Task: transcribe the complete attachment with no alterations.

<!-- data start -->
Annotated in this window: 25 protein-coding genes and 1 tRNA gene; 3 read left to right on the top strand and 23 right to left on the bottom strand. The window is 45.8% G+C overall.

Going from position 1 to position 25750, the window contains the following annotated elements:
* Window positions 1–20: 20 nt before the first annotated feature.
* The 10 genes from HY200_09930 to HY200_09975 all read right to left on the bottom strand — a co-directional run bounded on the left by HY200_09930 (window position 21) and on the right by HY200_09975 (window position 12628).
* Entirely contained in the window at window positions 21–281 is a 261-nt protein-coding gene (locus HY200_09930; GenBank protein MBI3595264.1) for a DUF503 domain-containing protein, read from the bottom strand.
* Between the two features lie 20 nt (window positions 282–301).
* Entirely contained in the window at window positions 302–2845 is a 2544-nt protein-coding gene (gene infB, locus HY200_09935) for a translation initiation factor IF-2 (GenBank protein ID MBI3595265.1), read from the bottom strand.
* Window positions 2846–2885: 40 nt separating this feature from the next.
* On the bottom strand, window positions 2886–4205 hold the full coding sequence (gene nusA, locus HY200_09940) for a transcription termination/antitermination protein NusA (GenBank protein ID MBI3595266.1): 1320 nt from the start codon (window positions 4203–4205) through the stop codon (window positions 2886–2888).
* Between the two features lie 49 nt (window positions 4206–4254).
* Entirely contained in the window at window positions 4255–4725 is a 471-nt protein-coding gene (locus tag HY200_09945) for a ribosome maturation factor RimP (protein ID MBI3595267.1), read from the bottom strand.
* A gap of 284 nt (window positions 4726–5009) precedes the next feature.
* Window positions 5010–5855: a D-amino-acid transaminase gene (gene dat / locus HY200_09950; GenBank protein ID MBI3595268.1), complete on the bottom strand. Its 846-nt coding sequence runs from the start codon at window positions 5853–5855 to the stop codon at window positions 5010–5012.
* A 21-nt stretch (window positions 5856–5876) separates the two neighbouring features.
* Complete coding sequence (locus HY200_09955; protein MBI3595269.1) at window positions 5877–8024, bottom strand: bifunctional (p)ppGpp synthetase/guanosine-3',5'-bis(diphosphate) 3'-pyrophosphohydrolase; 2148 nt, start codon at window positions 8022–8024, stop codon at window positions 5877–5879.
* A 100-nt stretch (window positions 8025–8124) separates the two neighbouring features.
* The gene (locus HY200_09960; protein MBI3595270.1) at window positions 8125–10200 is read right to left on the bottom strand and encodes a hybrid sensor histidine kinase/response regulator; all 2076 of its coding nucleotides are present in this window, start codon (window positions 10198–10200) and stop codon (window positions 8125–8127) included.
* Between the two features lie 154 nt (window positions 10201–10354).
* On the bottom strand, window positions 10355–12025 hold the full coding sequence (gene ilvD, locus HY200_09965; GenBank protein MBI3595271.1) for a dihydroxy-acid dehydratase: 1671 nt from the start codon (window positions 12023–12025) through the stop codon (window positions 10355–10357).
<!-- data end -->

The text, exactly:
Annotated in this window: 25 protein-coding genes and 1 tRNA gene; 3 read left to right on the top strand and 23 right to left on the bottom strand. The window is 45.8% G+C overall.

Going from position 1 to position 25750, the window contains the following annotated elements:
* Window positions 1–20: 20 nt before the first annotated feature.
* The 10 genes from HY200_09930 to HY200_09975 all read right to left on the bottom strand — a co-directional run bounded on the left by HY200_09930 (window position 21) and on the right by HY200_09975 (window position 12628).
* Entirely contained in the window at window positions 21–281 is a 261-nt protein-coding gene (locus HY200_09930; GenBank protein MBI3595264.1) for a DUF503 domain-containing protein, read from the bottom strand.
* Between the two features lie 20 nt (window positions 282–301).
* Entirely contained in the window at window positions 302–2845 is a 2544-nt protein-coding gene (gene infB, locus HY200_09935) for a translation initiation factor IF-2 (GenBank protein ID MBI3595265.1), read from the bottom strand.
* Window positions 2846–2885: 40 nt separating this feature from the next.
* On the bottom strand, window positions 2886–4205 hold the full coding sequence (gene nusA, locus HY200_09940) for a transcription termination/antitermination protein NusA (GenBank protein ID MBI3595266.1): 1320 nt from the start codon (window positions 4203–4205) through the stop codon (window positions 2886–2888).
* Between the two features lie 49 nt (window positions 4206–4254).
* Entirely contained in the window at window positions 4255–4725 is a 471-nt protein-coding gene (locus tag HY200_09945) for a ribosome maturation factor RimP (protein ID MBI3595267.1), read from the bottom strand.
* A gap of 284 nt (window positions 4726–5009) precedes the next feature.
* Window positions 5010–5855: a D-amino-acid transaminase gene (gene dat / locus HY200_09950; GenBank protein ID MBI3595268.1), complete on the bottom strand. Its 846-nt coding sequence runs from the start codon at window positions 5853–5855 to the stop codon at window positions 5010–5012.
* A 21-nt stretch (window positions 5856–5876) separates the two neighbouring features.
* Complete coding sequence (locus HY200_09955; protein MBI3595269.1) at window positions 5877–8024, bottom strand: bifunctional (p)ppGpp synthetase/guanosine-3',5'-bis(diphosphate) 3'-pyrophosphohydrolase; 2148 nt, start codon at window positions 8022–8024, stop codon at window positions 5877–5879.
* A 100-nt stretch (window positions 8025–8124) separates the two neighbouring features.
* The gene (locus HY200_09960; protein MBI3595270.1) at window positions 8125–10200 is read right to left on the bottom strand and encodes a hybrid sensor histidine kinase/response regulator; all 2076 of its coding nucleotides are present in this window, start codon (window positions 10198–10200) and stop codon (window positions 8125–8127) included.
* Between the two features lie 154 nt (window positions 10201–10354).
* On the bottom strand, window positions 10355–12025 hold the full coding sequence (gene ilvD, locus HY200_09965; GenBank protein MBI3595271.1) for a dihydroxy-acid dehydratase: 1671 nt from the start codon (window positions 12023–12025) through the stop codon (window positions 10355–10357).